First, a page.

This session is designed to improve player and team awareness within the game. The specific awareness we are looking to improve is how to read an opponent’s defensive block and identify the space to attack. MORE
This session focuses on finding the spare man in central areas, which is especially important when feeding the no.10 playing in between the lines of midfield and defence. The set-up encourages us to focus on the ball going wide, then being played into the no.10 if central penetration isn’t on.
So the session – which can be taught through command or guided discovery depending on age/ability/weather – offers plenty of opportunity for finishing in and around the penalty area. It allows for controlled, patient possession, with the belief that if a team dominates zone 14 (the space in the middle of the pitch just outside the penalty area) it can dominate the game!
The session can be run in the lead-up to playing against a disciplined low block – a side that wants to try to stop balls into central areas, and perhaps that has centre-backs who are strong in the air.
|Use of a full pitch|
|Balls, cones, goals, poles|
|Number of Players|
|Part 1: 15mins (75secs x8 with rests)
Part 2: 20mins (3x5min games with rests)
Part 3: 15mins
This first task focuses on the spare man operating behind the opposition and the rotation that can occur. We set up a 20×14-yard grid with a centre-back at the top, two wingers on the outside and a centre-forward at the bottom. The no.10 operates behind two defensive screeners – he can rotate out for a wide player. The ball must be worked from top to bottom.
To progress, touches can be limited and the area size reduced if needs be.
We now split a 44×66-yard pitch into three vertical channels with a central box in the middle, as shown. Teams operate within a 1-3-1-3 formation with the ‘key player’ limited to the central middle box. The aim is to play through him and score in one of the three goals. He must work on playing behind midfielders with movement to receive once the ball has gone into a full-back or wide player.
His movement is to get in a position to receive half-turned behind the midfield screen once the ball has gone wide – this will allow the game to get stretched across the three channels so the ball can be bounced back in centrally.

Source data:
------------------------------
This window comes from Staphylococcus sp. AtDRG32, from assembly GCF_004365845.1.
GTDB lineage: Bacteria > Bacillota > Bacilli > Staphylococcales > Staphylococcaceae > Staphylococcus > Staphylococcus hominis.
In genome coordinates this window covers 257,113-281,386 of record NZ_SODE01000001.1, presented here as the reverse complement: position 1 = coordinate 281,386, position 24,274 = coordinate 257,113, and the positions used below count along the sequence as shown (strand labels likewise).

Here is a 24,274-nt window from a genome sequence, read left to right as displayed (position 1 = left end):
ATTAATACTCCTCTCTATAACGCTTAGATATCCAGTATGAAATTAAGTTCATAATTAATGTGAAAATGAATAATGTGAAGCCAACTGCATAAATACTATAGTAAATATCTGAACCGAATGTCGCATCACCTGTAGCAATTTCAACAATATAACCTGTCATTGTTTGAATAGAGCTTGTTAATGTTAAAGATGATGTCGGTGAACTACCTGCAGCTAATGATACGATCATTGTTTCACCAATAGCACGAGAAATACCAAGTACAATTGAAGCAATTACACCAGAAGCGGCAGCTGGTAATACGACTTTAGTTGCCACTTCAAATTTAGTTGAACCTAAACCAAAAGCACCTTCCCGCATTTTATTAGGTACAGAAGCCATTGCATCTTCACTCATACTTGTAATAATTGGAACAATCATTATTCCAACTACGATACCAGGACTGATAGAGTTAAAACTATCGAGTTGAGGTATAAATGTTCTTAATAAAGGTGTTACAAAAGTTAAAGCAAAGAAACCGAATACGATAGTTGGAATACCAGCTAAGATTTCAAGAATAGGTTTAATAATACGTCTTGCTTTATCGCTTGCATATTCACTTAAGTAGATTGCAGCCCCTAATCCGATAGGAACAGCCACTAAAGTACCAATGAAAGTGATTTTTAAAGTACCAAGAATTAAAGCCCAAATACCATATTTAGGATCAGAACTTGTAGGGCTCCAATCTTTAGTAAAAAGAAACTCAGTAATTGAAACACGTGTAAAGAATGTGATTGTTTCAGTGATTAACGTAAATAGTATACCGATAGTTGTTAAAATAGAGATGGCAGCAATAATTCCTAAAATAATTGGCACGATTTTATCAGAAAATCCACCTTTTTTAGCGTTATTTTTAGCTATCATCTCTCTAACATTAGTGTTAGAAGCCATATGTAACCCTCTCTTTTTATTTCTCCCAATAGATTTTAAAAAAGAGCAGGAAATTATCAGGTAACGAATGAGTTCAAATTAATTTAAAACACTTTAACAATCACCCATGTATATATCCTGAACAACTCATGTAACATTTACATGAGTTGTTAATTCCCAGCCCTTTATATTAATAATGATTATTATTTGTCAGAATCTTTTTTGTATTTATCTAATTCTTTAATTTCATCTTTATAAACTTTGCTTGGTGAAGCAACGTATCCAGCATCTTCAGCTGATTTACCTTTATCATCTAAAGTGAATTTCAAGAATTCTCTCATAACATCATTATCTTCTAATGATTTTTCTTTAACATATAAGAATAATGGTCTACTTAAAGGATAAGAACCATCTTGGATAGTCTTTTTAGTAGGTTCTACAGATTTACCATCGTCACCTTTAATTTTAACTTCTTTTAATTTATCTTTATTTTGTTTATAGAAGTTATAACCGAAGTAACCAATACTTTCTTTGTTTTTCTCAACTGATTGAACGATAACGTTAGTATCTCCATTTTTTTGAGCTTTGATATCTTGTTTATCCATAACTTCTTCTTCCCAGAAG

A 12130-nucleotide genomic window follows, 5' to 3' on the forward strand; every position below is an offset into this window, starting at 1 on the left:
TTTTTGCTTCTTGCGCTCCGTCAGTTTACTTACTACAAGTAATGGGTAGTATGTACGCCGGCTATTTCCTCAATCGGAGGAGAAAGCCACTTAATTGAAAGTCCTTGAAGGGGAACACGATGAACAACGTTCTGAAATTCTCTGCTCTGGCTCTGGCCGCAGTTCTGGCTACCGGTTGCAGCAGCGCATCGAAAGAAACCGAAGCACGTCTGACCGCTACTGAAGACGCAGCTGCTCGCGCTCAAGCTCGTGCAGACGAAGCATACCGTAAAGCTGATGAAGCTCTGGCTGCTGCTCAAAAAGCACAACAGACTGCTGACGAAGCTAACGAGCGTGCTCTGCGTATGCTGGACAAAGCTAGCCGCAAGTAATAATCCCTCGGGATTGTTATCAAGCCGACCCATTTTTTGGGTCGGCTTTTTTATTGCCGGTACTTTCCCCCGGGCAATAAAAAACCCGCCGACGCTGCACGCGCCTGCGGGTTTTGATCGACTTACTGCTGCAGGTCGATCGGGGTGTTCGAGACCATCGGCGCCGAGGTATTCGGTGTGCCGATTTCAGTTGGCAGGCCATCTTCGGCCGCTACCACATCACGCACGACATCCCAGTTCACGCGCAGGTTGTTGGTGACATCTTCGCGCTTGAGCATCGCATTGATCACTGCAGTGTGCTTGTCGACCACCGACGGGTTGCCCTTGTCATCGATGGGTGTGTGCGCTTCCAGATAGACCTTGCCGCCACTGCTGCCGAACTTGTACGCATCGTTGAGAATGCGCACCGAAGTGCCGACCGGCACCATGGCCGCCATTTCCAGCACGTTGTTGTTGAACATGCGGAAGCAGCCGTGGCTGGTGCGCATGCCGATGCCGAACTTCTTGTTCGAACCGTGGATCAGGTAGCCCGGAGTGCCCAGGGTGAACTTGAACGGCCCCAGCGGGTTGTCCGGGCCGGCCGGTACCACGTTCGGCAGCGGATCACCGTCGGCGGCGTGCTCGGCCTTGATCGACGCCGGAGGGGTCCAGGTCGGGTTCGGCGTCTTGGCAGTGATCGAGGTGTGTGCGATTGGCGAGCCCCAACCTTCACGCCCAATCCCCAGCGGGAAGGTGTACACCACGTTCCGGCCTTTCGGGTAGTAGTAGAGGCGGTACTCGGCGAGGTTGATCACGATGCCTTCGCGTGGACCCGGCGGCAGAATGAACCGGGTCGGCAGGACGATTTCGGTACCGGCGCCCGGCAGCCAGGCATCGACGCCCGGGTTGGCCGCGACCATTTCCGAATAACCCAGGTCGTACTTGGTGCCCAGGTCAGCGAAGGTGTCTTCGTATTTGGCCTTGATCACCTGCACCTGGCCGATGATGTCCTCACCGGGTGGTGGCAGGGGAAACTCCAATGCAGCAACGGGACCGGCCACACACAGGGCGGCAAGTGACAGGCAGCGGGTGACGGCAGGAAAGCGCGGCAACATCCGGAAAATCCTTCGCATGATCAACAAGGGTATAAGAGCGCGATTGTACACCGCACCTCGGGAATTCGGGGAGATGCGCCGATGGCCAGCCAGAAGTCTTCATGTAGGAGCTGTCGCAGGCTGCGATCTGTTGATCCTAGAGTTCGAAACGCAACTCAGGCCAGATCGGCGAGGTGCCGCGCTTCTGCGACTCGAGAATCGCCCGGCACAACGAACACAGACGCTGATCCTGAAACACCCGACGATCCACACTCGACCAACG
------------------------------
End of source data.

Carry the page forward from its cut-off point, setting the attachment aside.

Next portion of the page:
Upon receiving on the half-turn wide players and centre-forwards must occupy the back line, looking to stretch play with clever incisive runs ‘in to out’, or vice versa, to allow for threaded balls. To progress, we can add offside lines.
Attackers must be cautious, prepared and ambitious in their forward play. Defensively, when a team hasn’t got the ball it must narrow up, so full-backs and wingers come into the edge of the central channel, forcing play wide. The keeper works on organisation and distribution of the team.
We now play in the space between the penalty boxes, full width, as shown, with both teams 4-2-3. The aim is to focus on the centre-halves having possession of the ball to dictate play, allowing play to go wide, with advancing full-backs looking to pass into the no.10 or spare man in midfield in order to get behind the opposition.
Playing with control and not being rushed is vital. We don’t allow men to come in front of the defensive players – they must stay behind the opposition. Similarly, we won’t force vertical penetration because we want to teach players to be controlled enough to go round before going central. A typical mistake in younger players is that they don’t control possession and try to rush penetration. This leads to them having to shoot from distance and, ultimately, they lose the ball.
The defensive team needs to ensure it narrows up to cover the middle channel and prevent vertical penetration – give them a time limit to get into this narrow shape if necessary so it doesn’t become too easy.